And one of the rewards of walking meditation, the Buddha said, was that “the concentration (samādhi) he wins while doing walking meditation lasts for a long time.” Ajahn Brahm, in one of his books, also mentions that he has attained deep states of samādhi (concentration) while walking.

And one of the clearest descriptions of walking meditation including the overcoming of the hindrances and the entry into jhāna is this:

“If a bhikkhu has gotten rid of longing and ill will while walking; if he has abandoned dullness and drowsiness, restlessness and remorse, and doubt; if his energy if aroused without slackening; if his mindfulness is established and unmuddles; if his body is tranquil and undisturbed; if his mind is concentrated and one-pointed, then that bhikkhu is said to be ardent…” (AN II 14)

(I give these examples because a lot of effort has gone in to trying to “prove” that walking meditation and jhāna are incompatible.)

People tend to assume — and I think this is their self-doubt speaking — that even first jhana is out of their grasp, let alone third jhana. But I don’t think this is the case. I’d suggest trying the practice I’ve just outlined above. Basically take the approach I suggested in the guided meditation a few days ago, and try it while walking, or even while sitting with the eyes open in some spot, like a park, where you can see other people. You might be surprised how far you can go.

PS. You can see all of our 100 Days of Lovingkindness posts here.

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Compassion, bliss, and beyond (Day 40)

100 Days of Lovingkindness

People often think of compassion as being a sombre, even depressing experience, but that doesn’t have to be the case. In fact when our compassion is sorrowful, this is just a sign that we have attachments to work through. (Which is fine, by the way. This is work we all have to do.) We might be attached to the idea that suffering shouldn’t exist, or that it’s “unfair” for it to affect someone we know, or that it shouldn’t reserve its attentions for those we deem to be bad, sparing the good, or that we shouldn’t feel discomfort. But those kinds of thoughts fly in the face of reality, and simply lead to our suffering.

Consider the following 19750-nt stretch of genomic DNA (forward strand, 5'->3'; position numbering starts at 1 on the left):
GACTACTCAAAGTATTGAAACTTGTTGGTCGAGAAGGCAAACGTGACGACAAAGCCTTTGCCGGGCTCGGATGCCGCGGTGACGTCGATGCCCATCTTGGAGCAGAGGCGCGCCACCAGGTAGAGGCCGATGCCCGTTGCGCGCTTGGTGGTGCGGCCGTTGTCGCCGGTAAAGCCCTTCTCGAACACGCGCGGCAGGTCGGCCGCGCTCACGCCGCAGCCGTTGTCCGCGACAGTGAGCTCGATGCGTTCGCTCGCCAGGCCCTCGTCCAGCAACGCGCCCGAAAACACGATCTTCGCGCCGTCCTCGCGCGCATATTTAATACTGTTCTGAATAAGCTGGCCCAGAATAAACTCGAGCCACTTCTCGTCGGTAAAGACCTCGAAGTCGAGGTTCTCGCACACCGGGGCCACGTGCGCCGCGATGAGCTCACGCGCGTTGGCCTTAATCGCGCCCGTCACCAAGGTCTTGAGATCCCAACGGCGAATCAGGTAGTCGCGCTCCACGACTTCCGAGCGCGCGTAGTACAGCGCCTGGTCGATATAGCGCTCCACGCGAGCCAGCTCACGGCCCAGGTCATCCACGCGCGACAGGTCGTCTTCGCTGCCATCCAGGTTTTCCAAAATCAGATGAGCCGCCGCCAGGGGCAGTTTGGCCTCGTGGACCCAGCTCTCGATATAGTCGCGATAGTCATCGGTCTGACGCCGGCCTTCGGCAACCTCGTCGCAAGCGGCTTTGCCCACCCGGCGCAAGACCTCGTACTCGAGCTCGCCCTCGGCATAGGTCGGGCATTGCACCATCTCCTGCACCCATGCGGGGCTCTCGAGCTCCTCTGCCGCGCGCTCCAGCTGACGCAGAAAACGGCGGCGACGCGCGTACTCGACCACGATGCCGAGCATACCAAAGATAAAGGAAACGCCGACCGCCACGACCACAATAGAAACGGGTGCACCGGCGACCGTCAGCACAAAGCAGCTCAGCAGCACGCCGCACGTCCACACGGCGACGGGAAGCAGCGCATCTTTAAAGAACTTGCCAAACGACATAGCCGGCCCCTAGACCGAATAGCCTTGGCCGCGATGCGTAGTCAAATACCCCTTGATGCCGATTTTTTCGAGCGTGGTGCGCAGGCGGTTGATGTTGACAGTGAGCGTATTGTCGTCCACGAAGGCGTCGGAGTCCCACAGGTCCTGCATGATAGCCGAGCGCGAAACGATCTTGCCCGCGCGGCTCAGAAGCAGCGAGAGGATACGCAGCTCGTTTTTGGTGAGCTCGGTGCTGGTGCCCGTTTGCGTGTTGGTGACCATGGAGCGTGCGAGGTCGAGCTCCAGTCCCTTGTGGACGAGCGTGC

With practice, the development of compassion can become very joyful. In fact it’s possible to be in jhāna, which is a focused, easeful, relaxed, joyful state of mind while doing this practice.

Here’s one of the Buddha’s teachings on this.

“When this concentration [lovingkindness] is thus developed, thus well-developed by you, you should then train yourself thus: ‘Compassion, as my awareness-release, will be developed, pursued, handed the reins and taken as a basis, given a grounding, steadied, consolidated, & well-undertaken.’ That’s how you should train yourself.

“When you have developed this concentration [compassion] in this way, you should develop this concentration with directed thought & evaluation, you should develop it with no directed thought and a modicum of evaluation, you should develop it with no directed thought and no evaluation, you should develop it accompanied by rapture… not accompanied by rapture… endowed with a sense of joy; you should develop it endowed with equanimity.

For those who don’t recognize these terms, this is an abbreviated description of moving progressively deeper into the experience of jhāna. In the first level of jhāna there’s still some thinking going on, and this is accompanied by feelings of pleasure (rapture) in the body, and joy.

Later, thought dies away, and there’s simply pleasure (intensified because we’re paying more attention to the body now that we’re not thinking), joy, and compassionate intention.

Then we focus more on the feeling of joy that accompanies our compassion.

And then we simply experience compassion, accompanied by equanimity (which you can best think of as deep, refreshing peace).

So it’s clear from these traditional descriptions that it’s possible to experience deep joy alongside compassion. In fact we’re encouraged to do so.

It’s not a good idea to strive for this, however. This joy comes about from letting go and relaxing into the experience of meditating, rather than from striving.